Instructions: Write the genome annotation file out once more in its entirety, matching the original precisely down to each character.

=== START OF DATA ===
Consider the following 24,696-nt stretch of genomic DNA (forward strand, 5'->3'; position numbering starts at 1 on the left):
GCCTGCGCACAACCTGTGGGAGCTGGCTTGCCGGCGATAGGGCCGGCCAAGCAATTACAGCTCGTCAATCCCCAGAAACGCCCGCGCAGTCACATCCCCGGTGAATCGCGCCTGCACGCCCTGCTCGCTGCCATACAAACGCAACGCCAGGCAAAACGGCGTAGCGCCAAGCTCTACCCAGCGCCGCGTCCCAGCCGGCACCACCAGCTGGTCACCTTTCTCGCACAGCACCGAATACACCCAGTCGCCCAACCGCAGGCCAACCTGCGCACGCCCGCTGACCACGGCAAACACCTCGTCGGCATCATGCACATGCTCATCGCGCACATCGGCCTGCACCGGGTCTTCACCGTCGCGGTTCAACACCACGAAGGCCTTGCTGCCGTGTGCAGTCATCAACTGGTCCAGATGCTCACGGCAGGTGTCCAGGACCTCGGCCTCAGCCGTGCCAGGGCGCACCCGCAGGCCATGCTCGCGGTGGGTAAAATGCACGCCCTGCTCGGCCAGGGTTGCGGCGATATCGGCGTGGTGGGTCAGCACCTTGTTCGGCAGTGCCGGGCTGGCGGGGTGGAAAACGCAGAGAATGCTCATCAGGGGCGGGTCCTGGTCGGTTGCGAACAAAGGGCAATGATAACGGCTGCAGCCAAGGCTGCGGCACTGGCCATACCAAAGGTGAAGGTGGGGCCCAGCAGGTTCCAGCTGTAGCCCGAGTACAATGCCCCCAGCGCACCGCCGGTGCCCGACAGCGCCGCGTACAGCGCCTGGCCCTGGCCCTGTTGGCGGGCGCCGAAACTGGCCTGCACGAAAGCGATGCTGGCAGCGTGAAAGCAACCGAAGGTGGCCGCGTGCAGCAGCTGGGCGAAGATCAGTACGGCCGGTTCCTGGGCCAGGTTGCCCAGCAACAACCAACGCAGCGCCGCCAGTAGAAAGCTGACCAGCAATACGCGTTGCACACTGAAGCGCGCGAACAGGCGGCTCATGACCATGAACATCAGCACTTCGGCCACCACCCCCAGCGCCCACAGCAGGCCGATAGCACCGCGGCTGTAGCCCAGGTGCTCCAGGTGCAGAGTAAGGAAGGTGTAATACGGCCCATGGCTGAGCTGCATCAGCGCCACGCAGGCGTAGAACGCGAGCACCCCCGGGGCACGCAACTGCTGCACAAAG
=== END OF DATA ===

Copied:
Consider the following 24,696-nt stretch of genomic DNA (forward strand, 5'->3'; position numbering starts at 1 on the left):
GCCTGCGCACAACCTGTGGGAGCTGGCTTGCCGGCGATAGGGCCGGCCAAGCAATTACAGCTCGTCAATCCCCAGAAACGCCCGCGCAGTCACATCCCCGGTGAATCGCGCCTGCACGCCCTGCTCGCTGCCATACAAACGCAACGCCAGGCAAAACGGCGTAGCGCCAAGCTCTACCCAGCGCCGCGTCCCAGCCGGCACCACCAGCTGGTCACCTTTCTCGCACAGCACCGAATACACCCAGTCGCCCAACCGCAGGCCAACCTGCGCACGCCCGCTGACCACGGCAAACACCTCGTCGGCATCATGCACATGCTCATCGCGCACATCGGCCTGCACCGGGTCTTCACCGTCGCGGTTCAACACCACGAAGGCCTTGCTGCCGTGTGCAGTCATCAACTGGTCCAGATGCTCACGGCAGGTGTCCAGGACCTCGGCCTCAGCCGTGCCAGGGCGCACCCGCAGGCCATGCTCGCGGTGGGTAAAATGCACGCCCTGCTCGGCCAGGGTTGCGGCGATATCGGCGTGGTGGGTCAGCACCTTGTTCGGCAGTGCCGGGCTGGCGGGGTGGAAAACGCAGAGAATGCTCATCAGGGGCGGGTCCTGGTCGGTTGCGAACAAAGGGCAATGATAACGGCTGCAGCCAAGGCTGCGGCACTGGCCATACCAAAGGTGAAGGTGGGGCCCAGCAGGTTCCAGCTGTAGCCCGAGTACAATGCCCCCAGCGCACCGCCGGTGCCCGACAGCGCCGCGTACAGCGCCTGGCCCTGGCCCTGTTGGCGGGCGCCGAAACTGGCCTGCACGAAAGCGATGCTGGCAGCGTGAAAGCAACCGAAGGTGGCCGCGTGCAGCAGCTGGGCGAAGATCAGTACGGCCGGTTCCTGGGCCAGGTTGCCCAGCAACAACCAACGCAGCGCCGCCAGTAGAAAGCTGACCAGCAATACGCGTTGCACACTGAAGCGCGCGAACAGGCGGCTCATGACCATGAACATCAGCACTTCGGCCACCACCCCCAGCGCCCACAGCAGGCCGATAGCACCGCGGCTGTAGCCCAGGTGCTCCAGGTGCAGAGTAAGGAAGGTGTAATACGGCCCATGGCTGAGCTGCATCAGCGCCACGCAGGCGTAGAACGCGAGCACCCCCGGGGCACGCAACTGCTGCACAAAG